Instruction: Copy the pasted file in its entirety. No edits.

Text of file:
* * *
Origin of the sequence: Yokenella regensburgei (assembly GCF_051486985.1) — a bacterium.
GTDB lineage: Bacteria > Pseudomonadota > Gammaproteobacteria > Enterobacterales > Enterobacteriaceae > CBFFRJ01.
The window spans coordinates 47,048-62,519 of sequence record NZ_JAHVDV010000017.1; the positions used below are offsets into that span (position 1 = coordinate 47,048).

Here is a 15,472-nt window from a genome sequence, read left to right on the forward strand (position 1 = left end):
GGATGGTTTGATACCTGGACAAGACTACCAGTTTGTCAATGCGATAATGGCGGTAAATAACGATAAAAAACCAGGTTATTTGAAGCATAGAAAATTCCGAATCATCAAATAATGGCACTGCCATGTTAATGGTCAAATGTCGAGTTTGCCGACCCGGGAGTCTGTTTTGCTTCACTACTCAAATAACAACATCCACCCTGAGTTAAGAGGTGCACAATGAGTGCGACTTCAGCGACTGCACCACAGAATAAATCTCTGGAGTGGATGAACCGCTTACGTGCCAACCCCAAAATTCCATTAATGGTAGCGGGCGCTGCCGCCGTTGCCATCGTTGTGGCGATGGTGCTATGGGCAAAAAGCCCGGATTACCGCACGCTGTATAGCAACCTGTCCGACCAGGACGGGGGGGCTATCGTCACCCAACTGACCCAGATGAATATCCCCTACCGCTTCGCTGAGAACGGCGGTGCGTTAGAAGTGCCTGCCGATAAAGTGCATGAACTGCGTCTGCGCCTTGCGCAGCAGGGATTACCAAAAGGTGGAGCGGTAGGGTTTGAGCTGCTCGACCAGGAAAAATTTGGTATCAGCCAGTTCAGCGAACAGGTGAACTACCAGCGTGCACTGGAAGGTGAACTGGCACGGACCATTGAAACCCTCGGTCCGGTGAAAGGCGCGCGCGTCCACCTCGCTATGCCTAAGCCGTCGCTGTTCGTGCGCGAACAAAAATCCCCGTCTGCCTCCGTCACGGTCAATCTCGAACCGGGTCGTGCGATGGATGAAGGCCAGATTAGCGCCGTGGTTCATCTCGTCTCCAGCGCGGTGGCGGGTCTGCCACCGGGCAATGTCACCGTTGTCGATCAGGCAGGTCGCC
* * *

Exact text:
Origin of the sequence: Yokenella regensburgei (assembly GCF_051486985.1) — a bacterium.
GTDB lineage: Bacteria > Pseudomonadota > Gammaproteobacteria > Enterobacterales > Enterobacteriaceae > CBFFRJ01.
The window spans coordinates 47,048-62,519 of sequence record NZ_JAHVDV010000017.1; the positions used below are offsets into that span (position 1 = coordinate 47,048).

Here is a 15,472-nt window from a genome sequence, read left to right on the forward strand (position 1 = left end):
GGATGGTTTGATACCTGGACAAGACTACCAGTTTGTCAATGCGATAATGGCGGTAAATAACGATAAAAAACCAGGTTATTTGAAGCATAGAAAATTCCGAATCATCAAATAATGGCACTGCCATGTTAATGGTCAAATGTCGAGTTTGCCGACCCGGGAGTCTGTTTTGCTTCACTACTCAAATAACAACATCCACCCTGAGTTAAGAGGTGCACAATGAGTGCGACTTCAGCGACTGCACCACAGAATAAATCTCTGGAGTGGATGAACCGCTTACGTGCCAACCCCAAAATTCCATTAATGGTAGCGGGCGCTGCCGCCGTTGCCATCGTTGTGGCGATGGTGCTATGGGCAAAAAGCCCGGATTACCGCACGCTGTATAGCAACCTGTCCGACCAGGACGGGGGGGCTATCGTCACCCAACTGACCCAGATGAATATCCCCTACCGCTTCGCTGAGAACGGCGGTGCGTTAGAAGTGCCTGCCGATAAAGTGCATGAACTGCGTCTGCGCCTTGCGCAGCAGGGATTACCAAAAGGTGGAGCGGTAGGGTTTGAGCTGCTCGACCAGGAAAAATTTGGTATCAGCCAGTTCAGCGAACAGGTGAACTACCAGCGTGCACTGGAAGGTGAACTGGCACGGACCATTGAAACCCTCGGTCCGGTGAAAGGCGCGCGCGTCCACCTCGCTATGCCTAAGCCGTCGCTGTTCGTGCGCGAACAAAAATCCCCGTCTGCCTCCGTCACGGTCAATCTCGAACCGGGTCGTGCGATGGATGAAGGCCAGATTAGCGCCGTGGTTCATCTCGTCTCCAGCGCGGTGGCGGGTCTGCCACCGGGCAATGTCACCGTTGTCGATCAGGCAGGTCGCC